September 4, 2007
September 4, 2007
The View from Up Here
By Mike Ely and Linda Street-Ely
Linda: Last week Mike shared his first landing experience on Catalina Island, and I promised to tell you about my island hopping. Friday Harbor and Orcas Island, off the coast of Washington State, were great fun right after receiving my private pilot license.
The largest of the San Juan Islands, Orcas Island’s 2,900’ by 60’ north-south asphalt runway crosses the east-west shaped island for most of its width.
I thought the island’s name was derived from the whales playing off shore, but according to Wikepedia, "Orcas" is a shortened form of Juan Vicente de Güemes Padilla Horcasitas y Aguayo, 2nd Count of Revillagigedo, the Viceroy of Mexico who sent an exploration expedition under Francisco de Eliza to the Pacific Northwest in 1791.
Plan a trip next year because you just missed the annual Orcas fly-in the first weekend in August. Sponsored by the local chapter of the Experimental Aircraft Association is the invitation to camp next to your aircraft, enjoy good food and entertainment, and to be within walking distance of the Eastsound village shopping district. Proceeds from the pancake breakfast benefit Orcas Island Volunteer Firefighter/EMT Association, and camping and parking are free. The Orcas Island Community Band entertains the crowd and, common at fly-ins and airport open houses, an antique car show brings in more visitors. Even the radio control operators are welcome to join in the fun just east of the airport.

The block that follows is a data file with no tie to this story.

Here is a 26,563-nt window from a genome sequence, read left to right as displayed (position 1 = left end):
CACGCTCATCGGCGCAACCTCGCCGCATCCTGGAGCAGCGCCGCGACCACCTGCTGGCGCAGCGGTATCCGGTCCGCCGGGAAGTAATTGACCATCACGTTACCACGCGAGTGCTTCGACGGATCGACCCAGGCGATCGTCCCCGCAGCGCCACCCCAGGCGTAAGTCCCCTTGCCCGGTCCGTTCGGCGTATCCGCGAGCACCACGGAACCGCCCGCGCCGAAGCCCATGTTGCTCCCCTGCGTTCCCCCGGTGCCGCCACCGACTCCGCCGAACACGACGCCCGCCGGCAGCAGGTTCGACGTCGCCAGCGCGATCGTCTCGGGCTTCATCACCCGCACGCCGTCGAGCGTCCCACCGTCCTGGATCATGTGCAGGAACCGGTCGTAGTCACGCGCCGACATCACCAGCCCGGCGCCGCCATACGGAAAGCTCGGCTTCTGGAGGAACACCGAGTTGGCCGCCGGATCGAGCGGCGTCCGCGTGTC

Friday Harbor Island sports a 3400’ by 75’ runway, a U.S. Customs port of entry, and a seaplane base. They hold their airport planning meetings at Earnie’s Café.
A few minutes’ walk downtown offers great choices in shops and eateries. A fifteen minute walk in another direction takes you to the Port’s marina where you can catch a ride out on the water, check out the whales, and listen to live music.
Hikers and cyclists enjoy the two-mile Clark McAlpine Trail along the west side of the airport managed by the San Juan Island Trails Committee. Boy Scout Troop 90 helped build the scenic route and later added a loop trail which extends through airport property to Skagit Valley College.
I’ve visited the islands a few times, first with an instructor and then with a friend who was an air traffic controller on the mainland in Bellingham. While these island runways don’t offer the same challenge to landing as Catalina Island, it’s island hopping and some of the best social aviation atmosphere in the Pacific Northwest.
Mike: We’d love to see that kind of activity here in Liberty, where the camaraderie brings out more aviators and enthusiasts and contributes more to local businesses, jobs, education, and the social welfare, health and safety of Liberty County residents. As we form Friends of the Liberty Airport, we hope to see you tonight at FLNB at 7 p.m. and consider joining in support of the future of local general aviation.
Mike and Linda can be reached at Texasavi8r@aol.com